Amendments give citizens a voice, responsibility in governance

Published 6:14 pm Monday, July 30, 2018

Since first becoming an independent state in 1776, North Carolina has had three constitutions that lay out the rules of the state’s governance. The first North Carolina Constitution was ratified shortly after the state’s independence. The second, revised after the Civil War, was ratified in 1868.

According to the Encyclopedia of North Carolina, there were more than 70 amendments to the North Carolina Constitution between 1868 and 1971, when the state’s newest constitution was adopted. Since that time, there have been more than 40 amendments placed on the ballot at various times.

Amendments to the N.C. Constitution, all of which must garner three-fifths approval in the General Assembly before being placed on the ballot, serve as an opportunity for the citizens of the state to weigh in directly on the powers vested in the various branches of state government. As a result of prior amendments, the constitution requires or allows for the following:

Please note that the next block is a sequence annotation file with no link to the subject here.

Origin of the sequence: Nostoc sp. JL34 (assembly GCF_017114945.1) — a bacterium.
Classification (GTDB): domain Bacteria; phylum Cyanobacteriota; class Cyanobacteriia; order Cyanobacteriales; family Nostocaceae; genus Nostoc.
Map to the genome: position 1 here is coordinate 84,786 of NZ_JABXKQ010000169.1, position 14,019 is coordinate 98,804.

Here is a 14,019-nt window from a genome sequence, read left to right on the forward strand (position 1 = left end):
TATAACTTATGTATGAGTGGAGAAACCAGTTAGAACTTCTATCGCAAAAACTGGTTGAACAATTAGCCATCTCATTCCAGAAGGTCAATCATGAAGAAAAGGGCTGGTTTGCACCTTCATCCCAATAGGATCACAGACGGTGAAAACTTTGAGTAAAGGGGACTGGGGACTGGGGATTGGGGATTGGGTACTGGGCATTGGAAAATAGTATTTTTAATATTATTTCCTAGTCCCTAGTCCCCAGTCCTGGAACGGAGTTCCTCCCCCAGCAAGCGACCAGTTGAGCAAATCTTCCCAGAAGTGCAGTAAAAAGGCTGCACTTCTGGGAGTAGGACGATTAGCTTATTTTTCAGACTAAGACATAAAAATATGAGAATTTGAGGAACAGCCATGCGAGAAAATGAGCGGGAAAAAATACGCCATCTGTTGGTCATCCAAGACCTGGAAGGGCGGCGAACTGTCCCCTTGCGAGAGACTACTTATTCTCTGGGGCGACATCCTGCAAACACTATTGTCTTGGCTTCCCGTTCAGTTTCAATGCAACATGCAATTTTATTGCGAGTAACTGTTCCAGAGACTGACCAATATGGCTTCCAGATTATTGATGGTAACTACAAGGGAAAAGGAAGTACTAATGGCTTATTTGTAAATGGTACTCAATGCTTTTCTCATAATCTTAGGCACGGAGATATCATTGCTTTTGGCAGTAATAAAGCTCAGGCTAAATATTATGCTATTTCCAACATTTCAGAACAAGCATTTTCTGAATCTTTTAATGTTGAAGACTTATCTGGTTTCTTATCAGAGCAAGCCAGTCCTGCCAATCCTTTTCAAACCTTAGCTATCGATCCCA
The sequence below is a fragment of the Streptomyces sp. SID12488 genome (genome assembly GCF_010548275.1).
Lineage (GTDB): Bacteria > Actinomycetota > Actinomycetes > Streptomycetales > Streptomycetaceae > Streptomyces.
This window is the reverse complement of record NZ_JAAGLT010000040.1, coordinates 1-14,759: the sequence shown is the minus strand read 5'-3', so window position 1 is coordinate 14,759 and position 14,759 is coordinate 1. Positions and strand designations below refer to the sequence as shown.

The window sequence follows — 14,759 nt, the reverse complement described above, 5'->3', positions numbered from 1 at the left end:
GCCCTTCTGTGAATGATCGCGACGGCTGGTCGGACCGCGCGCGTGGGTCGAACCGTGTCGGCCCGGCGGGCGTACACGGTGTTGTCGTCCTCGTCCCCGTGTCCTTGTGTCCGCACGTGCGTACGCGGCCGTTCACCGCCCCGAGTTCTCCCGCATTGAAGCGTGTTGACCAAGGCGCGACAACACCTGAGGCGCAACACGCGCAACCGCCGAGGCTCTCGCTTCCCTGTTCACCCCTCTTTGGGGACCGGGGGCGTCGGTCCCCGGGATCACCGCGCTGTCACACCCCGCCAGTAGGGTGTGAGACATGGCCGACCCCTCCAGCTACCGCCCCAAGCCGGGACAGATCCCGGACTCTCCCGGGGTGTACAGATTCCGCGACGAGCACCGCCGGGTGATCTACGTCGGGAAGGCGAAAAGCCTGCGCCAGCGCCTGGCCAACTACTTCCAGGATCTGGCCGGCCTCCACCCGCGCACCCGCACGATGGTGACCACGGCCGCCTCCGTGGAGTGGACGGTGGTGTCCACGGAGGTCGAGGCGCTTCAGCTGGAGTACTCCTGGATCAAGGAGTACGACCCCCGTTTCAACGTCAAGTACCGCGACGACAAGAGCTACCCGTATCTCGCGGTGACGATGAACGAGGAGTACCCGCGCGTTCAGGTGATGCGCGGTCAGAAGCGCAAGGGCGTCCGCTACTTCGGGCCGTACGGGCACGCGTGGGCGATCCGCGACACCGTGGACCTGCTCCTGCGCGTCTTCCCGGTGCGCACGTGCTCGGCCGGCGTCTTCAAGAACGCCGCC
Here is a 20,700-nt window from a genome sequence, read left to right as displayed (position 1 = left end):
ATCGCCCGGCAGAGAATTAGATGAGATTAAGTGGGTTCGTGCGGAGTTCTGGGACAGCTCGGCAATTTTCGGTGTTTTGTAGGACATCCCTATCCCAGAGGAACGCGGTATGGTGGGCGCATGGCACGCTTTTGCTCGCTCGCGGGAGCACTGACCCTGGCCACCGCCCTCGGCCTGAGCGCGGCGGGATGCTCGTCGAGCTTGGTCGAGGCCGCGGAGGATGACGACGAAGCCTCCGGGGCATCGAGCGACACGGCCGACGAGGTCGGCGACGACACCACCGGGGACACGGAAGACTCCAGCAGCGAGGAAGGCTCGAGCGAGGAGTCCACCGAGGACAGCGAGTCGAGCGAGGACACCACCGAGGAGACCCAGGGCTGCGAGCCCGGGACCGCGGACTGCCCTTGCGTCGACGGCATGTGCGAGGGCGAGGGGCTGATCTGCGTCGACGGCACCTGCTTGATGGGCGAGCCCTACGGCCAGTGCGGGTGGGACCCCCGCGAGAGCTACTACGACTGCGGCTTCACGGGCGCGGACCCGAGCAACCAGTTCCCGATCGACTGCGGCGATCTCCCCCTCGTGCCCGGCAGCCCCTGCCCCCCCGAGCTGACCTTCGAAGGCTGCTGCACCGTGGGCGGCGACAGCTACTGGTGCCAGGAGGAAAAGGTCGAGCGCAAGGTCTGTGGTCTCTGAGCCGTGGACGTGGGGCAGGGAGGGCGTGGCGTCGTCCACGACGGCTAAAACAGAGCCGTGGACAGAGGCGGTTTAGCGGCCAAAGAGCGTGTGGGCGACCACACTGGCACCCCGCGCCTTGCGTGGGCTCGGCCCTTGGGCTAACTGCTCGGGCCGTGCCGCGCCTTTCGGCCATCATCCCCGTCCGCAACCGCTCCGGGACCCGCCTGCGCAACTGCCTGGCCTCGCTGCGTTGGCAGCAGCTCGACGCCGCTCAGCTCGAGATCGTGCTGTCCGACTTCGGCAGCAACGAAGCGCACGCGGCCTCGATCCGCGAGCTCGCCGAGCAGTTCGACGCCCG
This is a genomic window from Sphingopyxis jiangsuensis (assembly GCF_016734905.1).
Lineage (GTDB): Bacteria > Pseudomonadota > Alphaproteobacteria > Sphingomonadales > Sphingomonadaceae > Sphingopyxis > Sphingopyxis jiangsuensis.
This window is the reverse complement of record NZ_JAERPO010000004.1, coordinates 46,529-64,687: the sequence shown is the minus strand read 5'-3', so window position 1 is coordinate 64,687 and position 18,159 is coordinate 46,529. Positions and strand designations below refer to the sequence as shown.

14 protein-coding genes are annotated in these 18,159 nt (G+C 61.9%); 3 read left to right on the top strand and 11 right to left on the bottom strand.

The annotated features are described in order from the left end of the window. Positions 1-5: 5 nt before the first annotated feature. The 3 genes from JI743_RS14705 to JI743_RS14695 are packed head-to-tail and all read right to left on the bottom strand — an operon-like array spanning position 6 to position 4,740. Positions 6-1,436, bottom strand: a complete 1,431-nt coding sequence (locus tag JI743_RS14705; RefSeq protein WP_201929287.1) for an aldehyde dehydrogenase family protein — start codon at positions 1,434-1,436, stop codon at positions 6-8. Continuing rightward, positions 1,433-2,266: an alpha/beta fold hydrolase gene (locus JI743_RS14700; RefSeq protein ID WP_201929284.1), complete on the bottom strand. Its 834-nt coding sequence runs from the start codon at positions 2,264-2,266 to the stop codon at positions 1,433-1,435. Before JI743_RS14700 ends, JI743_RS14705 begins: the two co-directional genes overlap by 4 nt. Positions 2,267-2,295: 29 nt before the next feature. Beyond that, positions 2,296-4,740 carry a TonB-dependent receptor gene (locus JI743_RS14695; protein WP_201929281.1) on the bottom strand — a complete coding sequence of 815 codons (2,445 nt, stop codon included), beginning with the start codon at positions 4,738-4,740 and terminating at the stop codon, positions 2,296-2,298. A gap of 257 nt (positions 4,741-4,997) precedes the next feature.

• The state must pass a balanced budget.
  • The governor has veto power.
  • No convicted felon may run for sheriff.
  • State senators only serve for two years instead of four.
  • Counties and cities cannot implement tax increment bonds without voter approval.
  • Alternative punishments such as probation, restitution and community service are possible for those convicted of a crime.

The last time there was a constitutional amendment on the ballot was in 2014, when 53 percent of North Carolina voters voted in favor of allowing criminal defendants to waive their right to a trial by jury.

This November, state citizens will be asked to vote on six changes to our state’s foundational document, the most constitutional amendments on the ballot for a single election since 1982.

Voting on these amendments this November is a responsibility that every North Carolinian should take seriously, and that means becoming educated on intent and the potential impact of these changes.

For a look back at constitutional amendments since 1971, visit